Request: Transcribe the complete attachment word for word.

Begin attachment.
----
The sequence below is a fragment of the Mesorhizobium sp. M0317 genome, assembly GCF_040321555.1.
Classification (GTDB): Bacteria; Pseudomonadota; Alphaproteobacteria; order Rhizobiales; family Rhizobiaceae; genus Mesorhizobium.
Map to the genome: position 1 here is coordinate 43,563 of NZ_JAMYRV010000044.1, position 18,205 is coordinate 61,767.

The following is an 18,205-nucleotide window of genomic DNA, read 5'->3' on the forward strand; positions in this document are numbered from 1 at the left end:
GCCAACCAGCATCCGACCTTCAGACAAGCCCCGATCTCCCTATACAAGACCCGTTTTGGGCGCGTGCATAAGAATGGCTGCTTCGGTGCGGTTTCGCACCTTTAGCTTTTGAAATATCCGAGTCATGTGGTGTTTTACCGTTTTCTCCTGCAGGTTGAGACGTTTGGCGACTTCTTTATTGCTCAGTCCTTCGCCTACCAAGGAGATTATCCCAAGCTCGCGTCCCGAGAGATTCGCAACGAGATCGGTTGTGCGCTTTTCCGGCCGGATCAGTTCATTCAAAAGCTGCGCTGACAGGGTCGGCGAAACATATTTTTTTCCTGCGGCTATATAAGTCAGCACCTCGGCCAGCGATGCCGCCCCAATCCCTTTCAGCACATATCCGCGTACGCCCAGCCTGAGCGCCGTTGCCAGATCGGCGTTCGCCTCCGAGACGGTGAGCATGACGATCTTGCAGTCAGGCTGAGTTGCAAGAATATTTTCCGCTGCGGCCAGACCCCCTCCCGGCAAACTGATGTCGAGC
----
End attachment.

The sequence below is a fragment of the Mesorhizobium sp. M0317 genome, assembly GCF_040321555.1.
Classification (GTDB): Bacteria; Pseudomonadota; Alphaproteobacteria; order Rhizobiales; family Rhizobiaceae; genus Mesorhizobium.
Map to the genome: position 1 here is coordinate 43,563 of NZ_JAMYRV010000044.1, position 18,205 is coordinate 61,767.

The following is an 18,205-nucleotide window of genomic DNA, read 5'->3' on the forward strand; positions in this document are numbered from 1 at the left end:
GCCAACCAGCATCCGACCTTCAGACAAGCCCCGATCTCCCTATACAAGACCCGTTTTGGGCGCGTGCATAAGAATGGCTGCTTCGGTGCGGTTTCGCACCTTTAGCTTTTGAAATATCCGAGTCATGTGGTGTTTTACCGTTTTCTCCTGCAGGTTGAGACGTTTGGCGACTTCTTTATTGCTCAGTCCTTCGCCTACCAAGGAGATTATCCCAAGCTCGCGTCCCGAGAGATTCGCAACGAGATCGGTTGTGCGCTTTTCCGGCCGGATCAGTTCATTCAAAAGCTGCGCTGACAGGGTCGGCGAAACATATTTTTTTCCTGCGGCTATATAAGTCAGCACCTCGGCCAGCGATGCCGCCCCAATCCCTTTCAGCACATATCCGCGTACGCCCAGCCTGAGCGCCGTTGCCAGATCGGCGTTCGCCTCCGAGACGGTGAGCATGACGATCTTGCAGTCAGGCTGAGTTGCAAGAATATTTTCCGCTGCGGCCAGACCCCCTCCCGGCAAACTGATGTCGAGC